UbuWeb is my favorite place to go on the entire WWW. It’s home to massive archives of Visual and Concrete and Sound poetry. It’s divided into 5 sections: Historical, Contemporary, Sound Poetry, Found + Insane, and Papers. Better than I can, Bob Cobbing, in an essay called “Sound Poetry: A Catalogue” (archived on UbuWeb), describes in essence the content of the site. “Leonardo da Vinci asked the poet to give him something he might see and touch and not just something he could hear. Sound poetry seems a to me to be achieving this aim. PARTLY it is a recapturing of a more primitive form of language, before communication by expressive sounds became stereotyped into words, when the voice was richer in vibrations, more mightily physical. The tape recorder, by its ability to amplify and superimpose, and to slow down the vibrations, has enabled us to rediscover the possibilities of the human voice, until it becomes again something we can almost see and touch. Poetry has gone beyond the word, beyond the letter, both aurally and visually … Sound poetry dances, tastes, has shape.”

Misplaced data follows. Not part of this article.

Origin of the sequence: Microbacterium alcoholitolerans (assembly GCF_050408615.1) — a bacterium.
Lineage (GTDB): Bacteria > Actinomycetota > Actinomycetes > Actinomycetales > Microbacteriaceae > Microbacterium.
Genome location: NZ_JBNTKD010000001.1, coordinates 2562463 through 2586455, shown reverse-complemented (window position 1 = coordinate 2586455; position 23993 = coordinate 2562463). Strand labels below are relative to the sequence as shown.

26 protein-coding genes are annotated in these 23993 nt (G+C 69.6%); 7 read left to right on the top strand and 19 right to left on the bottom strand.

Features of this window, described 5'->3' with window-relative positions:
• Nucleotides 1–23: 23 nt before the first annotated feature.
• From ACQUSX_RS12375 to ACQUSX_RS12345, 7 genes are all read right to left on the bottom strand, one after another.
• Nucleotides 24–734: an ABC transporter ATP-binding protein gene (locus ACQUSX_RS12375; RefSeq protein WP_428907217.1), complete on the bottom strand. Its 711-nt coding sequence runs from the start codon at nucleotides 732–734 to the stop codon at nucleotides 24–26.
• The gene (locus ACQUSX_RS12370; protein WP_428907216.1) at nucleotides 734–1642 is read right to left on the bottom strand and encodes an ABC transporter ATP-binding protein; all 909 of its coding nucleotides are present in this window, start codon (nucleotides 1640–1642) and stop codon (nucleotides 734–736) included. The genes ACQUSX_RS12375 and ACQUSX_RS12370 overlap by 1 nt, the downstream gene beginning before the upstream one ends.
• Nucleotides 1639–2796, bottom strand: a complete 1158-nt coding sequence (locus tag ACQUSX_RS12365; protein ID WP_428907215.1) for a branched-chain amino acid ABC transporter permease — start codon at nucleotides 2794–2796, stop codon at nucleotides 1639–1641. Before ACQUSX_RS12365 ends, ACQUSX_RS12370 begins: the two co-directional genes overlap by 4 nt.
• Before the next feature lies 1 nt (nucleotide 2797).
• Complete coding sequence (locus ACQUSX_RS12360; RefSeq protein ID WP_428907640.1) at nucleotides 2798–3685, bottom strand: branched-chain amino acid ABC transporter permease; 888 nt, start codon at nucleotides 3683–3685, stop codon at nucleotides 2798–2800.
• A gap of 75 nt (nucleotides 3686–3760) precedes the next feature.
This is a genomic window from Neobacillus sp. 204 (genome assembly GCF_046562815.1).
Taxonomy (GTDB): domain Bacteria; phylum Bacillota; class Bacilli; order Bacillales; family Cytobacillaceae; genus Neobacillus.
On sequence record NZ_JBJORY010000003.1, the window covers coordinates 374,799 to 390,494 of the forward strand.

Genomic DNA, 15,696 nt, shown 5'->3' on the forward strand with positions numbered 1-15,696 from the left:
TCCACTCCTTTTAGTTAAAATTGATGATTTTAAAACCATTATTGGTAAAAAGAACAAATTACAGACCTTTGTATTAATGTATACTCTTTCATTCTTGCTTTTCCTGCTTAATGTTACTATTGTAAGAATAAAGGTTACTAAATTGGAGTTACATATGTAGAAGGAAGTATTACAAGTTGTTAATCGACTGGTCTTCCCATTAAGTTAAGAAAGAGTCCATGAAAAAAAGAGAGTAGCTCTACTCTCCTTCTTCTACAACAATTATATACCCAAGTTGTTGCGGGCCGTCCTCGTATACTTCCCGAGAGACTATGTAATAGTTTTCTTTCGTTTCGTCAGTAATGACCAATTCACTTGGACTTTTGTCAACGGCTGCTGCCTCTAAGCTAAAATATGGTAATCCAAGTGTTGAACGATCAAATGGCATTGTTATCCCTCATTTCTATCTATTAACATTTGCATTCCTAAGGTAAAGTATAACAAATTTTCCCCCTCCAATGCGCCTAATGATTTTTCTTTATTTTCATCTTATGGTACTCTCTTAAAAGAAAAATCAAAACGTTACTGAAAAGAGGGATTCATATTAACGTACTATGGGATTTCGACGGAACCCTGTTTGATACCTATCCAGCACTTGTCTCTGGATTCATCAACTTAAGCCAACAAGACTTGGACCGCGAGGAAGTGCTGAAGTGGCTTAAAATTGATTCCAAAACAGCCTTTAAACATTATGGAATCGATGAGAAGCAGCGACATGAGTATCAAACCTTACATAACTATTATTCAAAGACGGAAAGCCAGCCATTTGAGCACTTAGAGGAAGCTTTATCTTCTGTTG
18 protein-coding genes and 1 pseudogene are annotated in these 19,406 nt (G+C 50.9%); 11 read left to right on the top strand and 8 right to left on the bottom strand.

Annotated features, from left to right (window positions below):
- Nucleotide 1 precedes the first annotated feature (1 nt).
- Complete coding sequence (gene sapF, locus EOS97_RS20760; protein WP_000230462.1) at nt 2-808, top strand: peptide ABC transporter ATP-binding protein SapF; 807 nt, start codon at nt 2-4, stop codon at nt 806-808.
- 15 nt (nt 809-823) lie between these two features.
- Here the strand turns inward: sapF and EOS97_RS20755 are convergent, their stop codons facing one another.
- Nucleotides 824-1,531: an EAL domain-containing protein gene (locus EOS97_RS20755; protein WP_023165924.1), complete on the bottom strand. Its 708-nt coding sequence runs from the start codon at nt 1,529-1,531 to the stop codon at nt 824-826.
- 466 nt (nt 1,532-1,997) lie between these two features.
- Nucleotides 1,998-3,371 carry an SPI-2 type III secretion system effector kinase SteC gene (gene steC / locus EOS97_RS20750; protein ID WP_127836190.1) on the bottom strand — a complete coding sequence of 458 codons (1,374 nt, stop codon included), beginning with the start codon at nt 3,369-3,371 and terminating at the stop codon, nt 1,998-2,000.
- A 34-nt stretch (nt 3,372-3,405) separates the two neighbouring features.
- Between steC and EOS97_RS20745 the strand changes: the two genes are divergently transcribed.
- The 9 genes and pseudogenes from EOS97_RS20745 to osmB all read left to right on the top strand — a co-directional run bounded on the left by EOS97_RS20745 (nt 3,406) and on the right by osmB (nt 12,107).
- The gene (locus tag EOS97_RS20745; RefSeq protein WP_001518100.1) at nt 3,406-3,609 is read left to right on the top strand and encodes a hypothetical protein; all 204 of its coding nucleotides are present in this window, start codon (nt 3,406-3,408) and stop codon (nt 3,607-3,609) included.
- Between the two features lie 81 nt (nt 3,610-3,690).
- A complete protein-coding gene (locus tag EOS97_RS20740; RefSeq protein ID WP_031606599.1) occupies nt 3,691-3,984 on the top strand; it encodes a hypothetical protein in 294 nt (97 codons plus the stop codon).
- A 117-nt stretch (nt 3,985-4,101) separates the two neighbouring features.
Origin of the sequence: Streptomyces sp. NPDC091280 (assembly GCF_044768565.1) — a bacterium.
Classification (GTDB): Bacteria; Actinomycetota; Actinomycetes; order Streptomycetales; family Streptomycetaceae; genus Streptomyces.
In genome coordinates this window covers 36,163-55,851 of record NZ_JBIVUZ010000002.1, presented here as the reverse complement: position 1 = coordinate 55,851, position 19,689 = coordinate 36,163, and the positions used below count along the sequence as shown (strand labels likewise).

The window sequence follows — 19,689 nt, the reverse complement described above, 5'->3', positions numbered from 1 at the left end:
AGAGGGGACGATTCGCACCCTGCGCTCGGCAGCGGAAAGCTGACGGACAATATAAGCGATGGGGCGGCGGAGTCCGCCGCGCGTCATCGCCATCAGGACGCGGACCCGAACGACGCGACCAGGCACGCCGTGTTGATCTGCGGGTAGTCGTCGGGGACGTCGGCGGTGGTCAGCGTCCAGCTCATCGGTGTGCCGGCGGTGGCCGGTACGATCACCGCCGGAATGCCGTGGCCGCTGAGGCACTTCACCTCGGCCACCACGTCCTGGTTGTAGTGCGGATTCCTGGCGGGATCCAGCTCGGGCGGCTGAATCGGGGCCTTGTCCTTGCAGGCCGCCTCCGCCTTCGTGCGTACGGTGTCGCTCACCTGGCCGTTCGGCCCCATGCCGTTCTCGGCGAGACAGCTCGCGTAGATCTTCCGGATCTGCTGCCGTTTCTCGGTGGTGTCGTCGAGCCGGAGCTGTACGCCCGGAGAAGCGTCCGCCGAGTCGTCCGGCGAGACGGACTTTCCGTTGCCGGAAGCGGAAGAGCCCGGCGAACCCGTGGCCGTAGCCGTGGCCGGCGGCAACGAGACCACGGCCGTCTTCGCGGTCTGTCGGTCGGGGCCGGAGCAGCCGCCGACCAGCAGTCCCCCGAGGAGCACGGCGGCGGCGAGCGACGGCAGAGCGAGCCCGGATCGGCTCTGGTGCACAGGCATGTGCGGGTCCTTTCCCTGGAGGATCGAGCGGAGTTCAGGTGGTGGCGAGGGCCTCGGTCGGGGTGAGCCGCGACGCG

On the site are sound poems by e.e. Cummings, John Cage, Antonin Artuad, Henri Chopin, Kurt Schwitters (you can find the entirety of his seminal “Ursonate” on the site), Cecil Taylor, Phil Minton, and much more. If you’re at all interested in concrete poetry, chances are you’ve already bookmarked the page.